Jets’ balance comes due as Vegas ups the stakes
Leaning too much on Scheifele is wearing thin for Winnipeg, writes Paul Friesen.
Paging Nikolaj Ehlers, Bryan Little, Mathieu Perreault, Adam Lowry and Patrik Laine. Please report to the check-in desk of the NHL’s Western Conference final.
The Winnipeg Jets need you to balance out this flight.
The Jets’ playoff run so far has been remarkable for a few things, not the least of which is the historic production from Mark Scheifele (a playoff record 11 road goals), and the man usually setting him up, Blake Wheeler. The trouble is, Scheifele is the only player who scored for the Jets in their 4-2 loss in Game
3 on Wednesday and trail the series 2-1 with Game 4 Friday in Las Vegas.
In three games against the Golden Knights, the Jets have just seven goals, three of them by Scheifele.
Over the entire playoffs, No. 55 has scored 14 of his team’s 50 goals, an otherworldly 28 per cent.
There is only so long the Jets can lean on the man and his right wing, and that time is up. This team is known for its depth up front, and it has to start showing that on the scoresheet. The balance is due.
Or else the Vegas Cinderella story will be the talk of the Stanley Cup final, while in Winnipeg they’ll be left to analyze how it all fell short.
That analysis is easy right now. The Jets are turning the puck over far too much against a Golden Knights team that forces it, then feasts on it.
And they’re not getting production from some important players. Ehlers’ scoring troubles in the playoffs have been well-documented. After posting 29 goals in the regular season, he has yet to manage a single one in 13 playoff games.
The 22-year-old didn’t play in Game 3, due to an ailment of some sort, we were told.
The fact some wondered if he was a healthy scratch says it all. Ehlers isn’t getting the room to do his patented, end-to-end speed thing, so he needs to find other ways to be a threat. Probably by getting his nose a little dirtier, the way most players score in the playoffs.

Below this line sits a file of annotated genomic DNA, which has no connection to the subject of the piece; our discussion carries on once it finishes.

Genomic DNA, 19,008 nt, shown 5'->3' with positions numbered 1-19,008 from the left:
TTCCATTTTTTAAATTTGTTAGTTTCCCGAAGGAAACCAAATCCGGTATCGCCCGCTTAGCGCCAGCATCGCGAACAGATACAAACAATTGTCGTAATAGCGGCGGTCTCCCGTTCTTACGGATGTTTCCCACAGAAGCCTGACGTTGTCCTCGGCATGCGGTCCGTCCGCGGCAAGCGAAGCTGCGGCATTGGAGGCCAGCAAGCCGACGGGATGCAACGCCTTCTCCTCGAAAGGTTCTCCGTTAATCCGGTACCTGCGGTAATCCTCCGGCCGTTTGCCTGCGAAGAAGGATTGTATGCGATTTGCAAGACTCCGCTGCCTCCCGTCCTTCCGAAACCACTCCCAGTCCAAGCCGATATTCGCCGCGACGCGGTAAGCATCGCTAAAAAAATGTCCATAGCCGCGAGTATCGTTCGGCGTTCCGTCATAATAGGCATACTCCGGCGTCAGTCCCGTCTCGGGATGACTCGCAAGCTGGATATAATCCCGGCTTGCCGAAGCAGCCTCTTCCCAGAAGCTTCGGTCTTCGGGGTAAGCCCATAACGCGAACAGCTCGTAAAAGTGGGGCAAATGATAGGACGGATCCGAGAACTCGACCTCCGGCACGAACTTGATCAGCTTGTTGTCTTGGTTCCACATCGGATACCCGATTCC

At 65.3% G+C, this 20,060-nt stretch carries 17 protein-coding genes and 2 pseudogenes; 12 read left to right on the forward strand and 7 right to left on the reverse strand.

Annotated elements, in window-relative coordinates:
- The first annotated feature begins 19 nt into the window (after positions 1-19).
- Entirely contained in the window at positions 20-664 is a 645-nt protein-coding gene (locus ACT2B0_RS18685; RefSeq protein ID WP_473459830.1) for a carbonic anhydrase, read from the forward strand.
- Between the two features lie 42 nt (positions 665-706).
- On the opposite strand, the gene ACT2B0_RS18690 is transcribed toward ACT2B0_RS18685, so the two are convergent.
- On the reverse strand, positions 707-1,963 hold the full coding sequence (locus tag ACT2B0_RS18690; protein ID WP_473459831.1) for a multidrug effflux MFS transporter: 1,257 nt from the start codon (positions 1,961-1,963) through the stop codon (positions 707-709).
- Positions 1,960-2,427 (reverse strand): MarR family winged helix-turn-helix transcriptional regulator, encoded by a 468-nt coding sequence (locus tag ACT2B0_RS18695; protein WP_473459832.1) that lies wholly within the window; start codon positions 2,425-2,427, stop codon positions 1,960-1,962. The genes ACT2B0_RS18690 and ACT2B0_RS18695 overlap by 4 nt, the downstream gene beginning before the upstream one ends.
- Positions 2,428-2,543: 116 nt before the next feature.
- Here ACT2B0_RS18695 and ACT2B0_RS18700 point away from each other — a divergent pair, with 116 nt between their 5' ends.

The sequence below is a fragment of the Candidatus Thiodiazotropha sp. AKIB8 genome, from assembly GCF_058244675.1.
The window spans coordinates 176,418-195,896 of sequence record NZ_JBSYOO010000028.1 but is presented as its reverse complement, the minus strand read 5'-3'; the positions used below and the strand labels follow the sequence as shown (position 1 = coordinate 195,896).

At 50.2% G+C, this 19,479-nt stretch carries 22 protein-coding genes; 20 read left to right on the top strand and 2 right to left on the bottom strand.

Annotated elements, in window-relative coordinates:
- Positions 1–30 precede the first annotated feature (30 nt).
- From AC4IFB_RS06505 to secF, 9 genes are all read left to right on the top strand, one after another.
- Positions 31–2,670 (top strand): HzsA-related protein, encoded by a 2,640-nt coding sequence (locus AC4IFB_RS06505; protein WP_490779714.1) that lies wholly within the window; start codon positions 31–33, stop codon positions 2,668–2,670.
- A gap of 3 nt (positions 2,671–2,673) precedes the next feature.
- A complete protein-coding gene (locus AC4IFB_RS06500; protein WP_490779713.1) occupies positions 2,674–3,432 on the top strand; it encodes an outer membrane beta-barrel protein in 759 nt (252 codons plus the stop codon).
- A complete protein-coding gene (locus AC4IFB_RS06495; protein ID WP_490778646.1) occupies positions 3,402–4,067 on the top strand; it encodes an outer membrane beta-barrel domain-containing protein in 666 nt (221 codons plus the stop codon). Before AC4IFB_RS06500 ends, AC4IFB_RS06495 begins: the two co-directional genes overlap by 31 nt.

He needs to find some way out of his funk, assuming he gets back in the lineup for Game 4. But the speedy Dane is far from alone.
Not long ago Little was the No. 1 centre on this team, but after scoring 16 times this season, he has just one goal in 15 playoff games. His ice time isn’t quite what it used to be, his linemates might not be, either, and Little has been solid, defensively. But he’s a smart veteran who needs to chip in. Perreault falls in the same category: 17 goals during the season, one in seven playoff games. It’s hard to find fault with Perreault’s overall game. He was buzzing on Wednesday.
But he has just the one point in the playoffs.
Lowry’s case is interesting, in that you would have thought his game is built for this time of year. Big, physical, and willing to take a beating in front of the net, Lowry’s scoring drought goes back an astonishing four and a half months — his last goal came on Dec. 29. Since then he’s missed 28 games due to injuries. But he’s also played 30 games — 15 regular-season and 15 postseason — without scoring. Which bring us to Laine.
So far, this post-season hasn’t done much to burnish the 20-year-old’s already remarkable reputation.
He’s looked slow at times, gives up the puck under pressure too often and tries to go solo more than he should.
But he’s 20. He’s in his second season in the NHL, and in North America.
So you can live with all that because of his scoring gift. The thing is, Laine’s magic has all but vanished in the playoffs. Sure, he has four goals, including one in Game 1 against Vegas. But that’s in 15 games, well below the rate of his sparkling 44-goal regular season.
Laine has been mostly a powerplay threat, and even there teams have figured out how to take him away.
It appears the amped-up checking and intensity of the Stanley Cup chase has overwhelmed No. 29, on occasion. For someone his age — Ehlers and Kyle Connor (three goals in 15 games) are in the same boat — going through this for the first time can be a painful learning experience.
So cut them all the slack you want and think they deserve. By the end of their careers, this will likely be a blip on their resumes.
But in the here and now, for this Jets team that appears as legit a Cup contender as any team left in the chase, the kids are critical pieces. Pieces that aren’t fitting right now. Along with some vets who simply aren’t producing.
If the Jets are going to extend this journey all the way to the Cup final, that will have to change.
Friday might not be a final boarding call for Flight 2018. But it’s getting close.
Vegas Golden Knights blue-liner Deryk Engelland defends against Winnipeg Jets forward Nikolaj Ehlers. After 13 playoff games, Ehlers has yet to turn on the red light.